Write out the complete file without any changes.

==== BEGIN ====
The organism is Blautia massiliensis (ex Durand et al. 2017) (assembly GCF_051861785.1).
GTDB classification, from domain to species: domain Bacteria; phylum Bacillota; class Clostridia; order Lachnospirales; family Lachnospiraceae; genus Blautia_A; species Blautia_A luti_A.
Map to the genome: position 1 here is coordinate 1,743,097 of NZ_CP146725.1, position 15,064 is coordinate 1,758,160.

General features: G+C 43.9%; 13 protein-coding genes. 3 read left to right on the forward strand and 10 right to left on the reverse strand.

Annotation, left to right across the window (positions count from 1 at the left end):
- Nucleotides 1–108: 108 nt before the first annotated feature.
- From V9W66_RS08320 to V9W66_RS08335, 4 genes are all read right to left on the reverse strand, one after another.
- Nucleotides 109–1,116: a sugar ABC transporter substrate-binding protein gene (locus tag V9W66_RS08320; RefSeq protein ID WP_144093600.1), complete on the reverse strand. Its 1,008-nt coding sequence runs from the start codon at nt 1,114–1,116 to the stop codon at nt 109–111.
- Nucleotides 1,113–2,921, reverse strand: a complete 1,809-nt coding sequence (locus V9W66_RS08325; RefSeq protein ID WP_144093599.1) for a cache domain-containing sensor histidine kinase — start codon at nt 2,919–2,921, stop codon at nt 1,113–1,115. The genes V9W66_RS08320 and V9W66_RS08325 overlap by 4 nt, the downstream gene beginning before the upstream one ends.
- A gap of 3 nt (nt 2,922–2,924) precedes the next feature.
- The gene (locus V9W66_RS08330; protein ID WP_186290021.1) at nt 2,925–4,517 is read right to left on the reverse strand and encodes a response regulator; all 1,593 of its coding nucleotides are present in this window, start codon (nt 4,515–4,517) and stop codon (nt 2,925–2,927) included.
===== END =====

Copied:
The organism is Blautia massiliensis (ex Durand et al. 2017) (assembly GCF_051861785.1).
GTDB classification, from domain to species: domain Bacteria; phylum Bacillota; class Clostridia; order Lachnospirales; family Lachnospiraceae; genus Blautia_A; species Blautia_A luti_A.
Map to the genome: position 1 here is coordinate 1,743,097 of NZ_CP146725.1, position 15,064 is coordinate 1,758,160.

General features: G+C 43.9%; 13 protein-coding genes. 3 read left to right on the forward strand and 10 right to left on the reverse strand.

Annotation, left to right across the window (positions count from 1 at the left end):
- Nucleotides 1–108: 108 nt before the first annotated feature.
- From V9W66_RS08320 to V9W66_RS08335, 4 genes are all read right to left on the reverse strand, one after another.
- Nucleotides 109–1,116: a sugar ABC transporter substrate-binding protein gene (locus tag V9W66_RS08320; RefSeq protein ID WP_144093600.1), complete on the reverse strand. Its 1,008-nt coding sequence runs from the start codon at nt 1,114–1,116 to the stop codon at nt 109–111.
- Nucleotides 1,113–2,921, reverse strand: a complete 1,809-nt coding sequence (locus V9W66_RS08325; RefSeq protein ID WP_144093599.1) for a cache domain-containing sensor histidine kinase — start codon at nt 2,919–2,921, stop codon at nt 1,113–1,115. The genes V9W66_RS08320 and V9W66_RS08325 overlap by 4 nt, the downstream gene beginning before the upstream one ends.
- A gap of 3 nt (nt 2,922–2,924) precedes the next feature.
- The gene (locus V9W66_RS08330; protein ID WP_186290021.1) at nt 2,925–4,517 is read right to left on the reverse strand and encodes a response regulator; all 1,593 of its coding nucleotides are present in this window, start codon (nt 4,515–4,517) and stop codon (nt 2,925–2,927) included.